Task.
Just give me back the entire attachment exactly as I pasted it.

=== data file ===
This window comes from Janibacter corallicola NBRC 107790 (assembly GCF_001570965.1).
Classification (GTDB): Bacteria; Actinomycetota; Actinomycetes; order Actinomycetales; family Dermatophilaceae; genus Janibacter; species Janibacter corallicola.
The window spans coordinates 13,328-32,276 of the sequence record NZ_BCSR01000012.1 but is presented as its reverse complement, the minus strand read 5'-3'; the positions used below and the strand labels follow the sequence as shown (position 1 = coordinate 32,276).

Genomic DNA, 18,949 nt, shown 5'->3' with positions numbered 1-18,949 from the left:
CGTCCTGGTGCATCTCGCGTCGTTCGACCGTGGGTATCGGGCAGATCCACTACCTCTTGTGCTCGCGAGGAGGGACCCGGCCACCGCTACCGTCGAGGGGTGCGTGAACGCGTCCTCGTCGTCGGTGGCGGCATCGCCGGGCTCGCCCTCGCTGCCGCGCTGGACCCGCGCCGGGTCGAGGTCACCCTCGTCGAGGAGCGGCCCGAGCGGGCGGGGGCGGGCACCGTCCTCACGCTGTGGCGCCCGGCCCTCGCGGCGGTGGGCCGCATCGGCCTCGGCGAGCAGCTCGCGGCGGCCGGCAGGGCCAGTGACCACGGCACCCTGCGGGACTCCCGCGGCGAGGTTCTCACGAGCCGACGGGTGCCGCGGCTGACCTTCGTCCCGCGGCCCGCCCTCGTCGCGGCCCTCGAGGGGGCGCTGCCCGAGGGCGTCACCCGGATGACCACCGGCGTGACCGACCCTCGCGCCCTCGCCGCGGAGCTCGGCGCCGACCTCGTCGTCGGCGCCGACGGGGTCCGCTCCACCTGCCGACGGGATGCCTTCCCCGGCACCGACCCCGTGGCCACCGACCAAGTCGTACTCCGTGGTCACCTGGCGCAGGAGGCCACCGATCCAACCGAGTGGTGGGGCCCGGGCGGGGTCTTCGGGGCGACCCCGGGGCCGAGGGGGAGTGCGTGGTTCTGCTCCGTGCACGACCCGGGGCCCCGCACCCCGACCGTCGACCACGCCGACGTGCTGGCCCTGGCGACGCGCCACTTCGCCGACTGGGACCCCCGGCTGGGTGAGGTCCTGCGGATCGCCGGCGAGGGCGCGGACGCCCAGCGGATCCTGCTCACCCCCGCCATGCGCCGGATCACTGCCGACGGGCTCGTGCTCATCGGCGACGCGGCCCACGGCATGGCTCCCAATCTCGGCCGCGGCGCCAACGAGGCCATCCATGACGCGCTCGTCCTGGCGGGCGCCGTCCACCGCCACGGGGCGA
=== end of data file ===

This window comes from Janibacter corallicola NBRC 107790 (assembly GCF_001570965.1).
Classification (GTDB): Bacteria; Actinomycetota; Actinomycetes; order Actinomycetales; family Dermatophilaceae; genus Janibacter; species Janibacter corallicola.
The window spans coordinates 13,328-32,276 of the sequence record NZ_BCSR01000012.1 but is presented as its reverse complement, the minus strand read 5'-3'; the positions used below and the strand labels follow the sequence as shown (position 1 = coordinate 32,276).

Genomic DNA, 18,949 nt, shown 5'->3' with positions numbered 1-18,949 from the left:
CGTCCTGGTGCATCTCGCGTCGTTCGACCGTGGGTATCGGGCAGATCCACTACCTCTTGTGCTCGCGAGGAGGGACCCGGCCACCGCTACCGTCGAGGGGTGCGTGAACGCGTCCTCGTCGTCGGTGGCGGCATCGCCGGGCTCGCCCTCGCTGCCGCGCTGGACCCGCGCCGGGTCGAGGTCACCCTCGTCGAGGAGCGGCCCGAGCGGGCGGGGGCGGGCACCGTCCTCACGCTGTGGCGCCCGGCCCTCGCGGCGGTGGGCCGCATCGGCCTCGGCGAGCAGCTCGCGGCGGCCGGCAGGGCCAGTGACCACGGCACCCTGCGGGACTCCCGCGGCGAGGTTCTCACGAGCCGACGGGTGCCGCGGCTGACCTTCGTCCCGCGGCCCGCCCTCGTCGCGGCCCTCGAGGGGGCGCTGCCCGAGGGCGTCACCCGGATGACCACCGGCGTGACCGACCCTCGCGCCCTCGCCGCGGAGCTCGGCGCCGACCTCGTCGTCGGCGCCGACGGGGTCCGCTCCACCTGCCGACGGGATGCCTTCCCCGGCACCGACCCCGTGGCCACCGACCAAGTCGTACTCCGTGGTCACCTGGCGCAGGAGGCCACCGATCCAACCGAGTGGTGGGGCCCGGGCGGGGTCTTCGGGGCGACCCCGGGGCCGAGGGGGAGTGCGTGGTTCTGCTCCGTGCACGACCCGGGGCCCCGCACCCCGACCGTCGACCACGCCGACGTGCTGGCCCTGGCGACGCGCCACTTCGCCGACTGGGACCCCCGGCTGGGTGAGGTCCTGCGGATCGCCGGCGAGGGCGCGGACGCCCAGCGGATCCTGCTCACCCCCGCCATGCGCCGGATCACTGCCGACGGGCTCGTGCTCATCGGCGACGCGGCCCACGGCATGGCTCCCAATCTCGGCCGCGGCGCCAACGAGGCCATCCATGACGCGCTCGTCCTGGCGGGCGCCGTCCACCGCCACGGGGCGA